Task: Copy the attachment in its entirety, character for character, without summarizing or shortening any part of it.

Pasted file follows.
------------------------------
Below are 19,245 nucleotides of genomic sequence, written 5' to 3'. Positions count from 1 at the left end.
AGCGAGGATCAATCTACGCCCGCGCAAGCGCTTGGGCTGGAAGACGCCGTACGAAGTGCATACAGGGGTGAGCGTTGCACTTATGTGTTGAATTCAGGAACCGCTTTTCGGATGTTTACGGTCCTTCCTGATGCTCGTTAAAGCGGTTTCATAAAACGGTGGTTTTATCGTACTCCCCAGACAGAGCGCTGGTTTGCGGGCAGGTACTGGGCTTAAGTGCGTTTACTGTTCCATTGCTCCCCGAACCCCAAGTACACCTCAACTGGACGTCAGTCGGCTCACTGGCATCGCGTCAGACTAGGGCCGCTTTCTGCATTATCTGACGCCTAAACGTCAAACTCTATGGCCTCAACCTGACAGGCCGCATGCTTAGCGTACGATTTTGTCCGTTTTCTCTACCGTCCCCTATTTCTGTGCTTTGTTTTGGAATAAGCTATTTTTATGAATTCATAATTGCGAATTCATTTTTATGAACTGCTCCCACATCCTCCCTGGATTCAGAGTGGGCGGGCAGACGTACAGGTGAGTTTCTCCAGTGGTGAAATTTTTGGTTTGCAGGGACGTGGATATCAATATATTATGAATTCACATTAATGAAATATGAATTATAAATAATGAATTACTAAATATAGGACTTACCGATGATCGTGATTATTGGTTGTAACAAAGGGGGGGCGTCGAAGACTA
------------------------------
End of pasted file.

Below are 19,245 nucleotides of genomic sequence, written 5' to 3'. Positions count from 1 at the left end.
AGCGAGGATCAATCTACGCCCGCGCAAGCGCTTGGGCTGGAAGACGCCGTACGAAGTGCATACAGGGGTGAGCGTTGCACTTATGTGTTGAATTCAGGAACCGCTTTTCGGATGTTTACGGTCCTTCCTGATGCTCGTTAAAGCGGTTTCATAAAACGGTGGTTTTATCGTACTCCCCAGACAGAGCGCTGGTTTGCGGGCAGGTACTGGGCTTAAGTGCGTTTACTGTTCCATTGCTCCCCGAACCCCAAGTACACCTCAACTGGACGTCAGTCGGCTCACTGGCATCGCGTCAGACTAGGGCCGCTTTCTGCATTATCTGACGCCTAAACGTCAAACTCTATGGCCTCAACCTGACAGGCCGCATGCTTAGCGTACGATTTTGTCCGTTTTCTCTACCGTCCCCTATTTCTGTGCTTTGTTTTGGAATAAGCTATTTTTATGAATTCATAATTGCGAATTCATTTTTATGAACTGCTCCCACATCCTCCCTGGATTCAGAGTGGGCGGGCAGACGTACAGGTGAGTTTCTCCAGTGGTGAAATTTTTGGTTTGCAGGGACGTGGATATCAATATATTATGAATTCACATTAATGAAATATGAATTATAAATAATGAATTACTAAATATAGGACTTACCGATGATCGTGATTATTGGTTGTAACAAAGGGGGGGCGTCGAAGACTA